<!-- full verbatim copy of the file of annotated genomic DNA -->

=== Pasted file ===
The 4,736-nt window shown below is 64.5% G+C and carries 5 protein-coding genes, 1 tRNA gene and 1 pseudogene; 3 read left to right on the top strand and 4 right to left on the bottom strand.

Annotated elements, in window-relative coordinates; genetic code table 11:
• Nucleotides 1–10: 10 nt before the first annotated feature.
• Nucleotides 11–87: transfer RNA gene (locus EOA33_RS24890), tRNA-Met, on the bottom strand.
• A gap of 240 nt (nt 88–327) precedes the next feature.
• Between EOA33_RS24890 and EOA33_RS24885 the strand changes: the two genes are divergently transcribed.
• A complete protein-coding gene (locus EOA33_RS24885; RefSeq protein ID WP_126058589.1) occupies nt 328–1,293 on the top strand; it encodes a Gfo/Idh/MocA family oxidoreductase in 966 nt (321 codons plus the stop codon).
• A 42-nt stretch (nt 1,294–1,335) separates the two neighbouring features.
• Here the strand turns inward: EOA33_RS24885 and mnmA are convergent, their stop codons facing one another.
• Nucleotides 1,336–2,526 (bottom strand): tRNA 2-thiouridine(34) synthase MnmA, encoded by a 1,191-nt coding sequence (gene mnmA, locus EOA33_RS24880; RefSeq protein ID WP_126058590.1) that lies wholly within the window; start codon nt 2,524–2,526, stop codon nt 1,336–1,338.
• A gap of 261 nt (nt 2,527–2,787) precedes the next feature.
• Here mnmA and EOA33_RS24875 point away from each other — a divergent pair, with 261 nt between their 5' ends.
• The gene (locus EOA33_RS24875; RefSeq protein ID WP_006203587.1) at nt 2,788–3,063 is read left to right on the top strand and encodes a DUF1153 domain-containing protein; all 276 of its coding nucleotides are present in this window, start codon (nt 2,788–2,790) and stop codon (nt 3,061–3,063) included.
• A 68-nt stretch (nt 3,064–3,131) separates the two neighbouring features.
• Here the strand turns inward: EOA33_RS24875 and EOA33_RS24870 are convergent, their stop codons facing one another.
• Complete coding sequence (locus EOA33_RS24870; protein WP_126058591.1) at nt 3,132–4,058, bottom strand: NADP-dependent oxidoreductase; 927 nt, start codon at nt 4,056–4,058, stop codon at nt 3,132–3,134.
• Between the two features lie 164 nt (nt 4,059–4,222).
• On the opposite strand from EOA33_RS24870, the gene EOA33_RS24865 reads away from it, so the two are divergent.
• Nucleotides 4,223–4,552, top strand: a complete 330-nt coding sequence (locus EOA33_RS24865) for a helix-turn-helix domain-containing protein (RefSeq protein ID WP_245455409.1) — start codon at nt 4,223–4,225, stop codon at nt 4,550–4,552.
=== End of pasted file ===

The 4,736-nt window shown below is 64.5% G+C and carries 5 protein-coding genes, 1 tRNA gene and 1 pseudogene; 3 read left to right on the top strand and 4 right to left on the bottom strand.

Annotated elements, in window-relative coordinates; genetic code table 11:
• Nucleotides 1–10: 10 nt before the first annotated feature.
• Nucleotides 11–87: transfer RNA gene (locus EOA33_RS24890), tRNA-Met, on the bottom strand.
• A gap of 240 nt (nt 88–327) precedes the next feature.
• Between EOA33_RS24890 and EOA33_RS24885 the strand changes: the two genes are divergently transcribed.
• A complete protein-coding gene (locus EOA33_RS24885; RefSeq protein ID WP_126058589.1) occupies nt 328–1,293 on the top strand; it encodes a Gfo/Idh/MocA family oxidoreductase in 966 nt (321 codons plus the stop codon).
• A 42-nt stretch (nt 1,294–1,335) separates the two neighbouring features.
• Here the strand turns inward: EOA33_RS24885 and mnmA are convergent, their stop codons facing one another.
• Nucleotides 1,336–2,526 (bottom strand): tRNA 2-thiouridine(34) synthase MnmA, encoded by a 1,191-nt coding sequence (gene mnmA, locus EOA33_RS24880; RefSeq protein ID WP_126058590.1) that lies wholly within the window; start codon nt 2,524–2,526, stop codon nt 1,336–1,338.
• A gap of 261 nt (nt 2,527–2,787) precedes the next feature.
• Here mnmA and EOA33_RS24875 point away from each other — a divergent pair, with 261 nt between their 5' ends.
• The gene (locus EOA33_RS24875; RefSeq protein ID WP_006203587.1) at nt 2,788–3,063 is read left to right on the top strand and encodes a DUF1153 domain-containing protein; all 276 of its coding nucleotides are present in this window, start codon (nt 2,788–2,790) and stop codon (nt 3,061–3,063) included.
• A 68-nt stretch (nt 3,064–3,131) separates the two neighbouring features.
• Here the strand turns inward: EOA33_RS24875 and EOA33_RS24870 are convergent, their stop codons facing one another.
• Complete coding sequence (locus EOA33_RS24870; protein WP_126058591.1) at nt 3,132–4,058, bottom strand: NADP-dependent oxidoreductase; 927 nt, start codon at nt 4,056–4,058, stop codon at nt 3,132–3,134.
• Between the two features lie 164 nt (nt 4,059–4,222).
• On the opposite strand from EOA33_RS24870, the gene EOA33_RS24865 reads away from it, so the two are divergent.
• Nucleotides 4,223–4,552, top strand: a complete 330-nt coding sequence (locus EOA33_RS24865) for a helix-turn-helix domain-containing protein (RefSeq protein ID WP_245455409.1) — start codon at nt 4,223–4,225, stop codon at nt 4,550–4,552.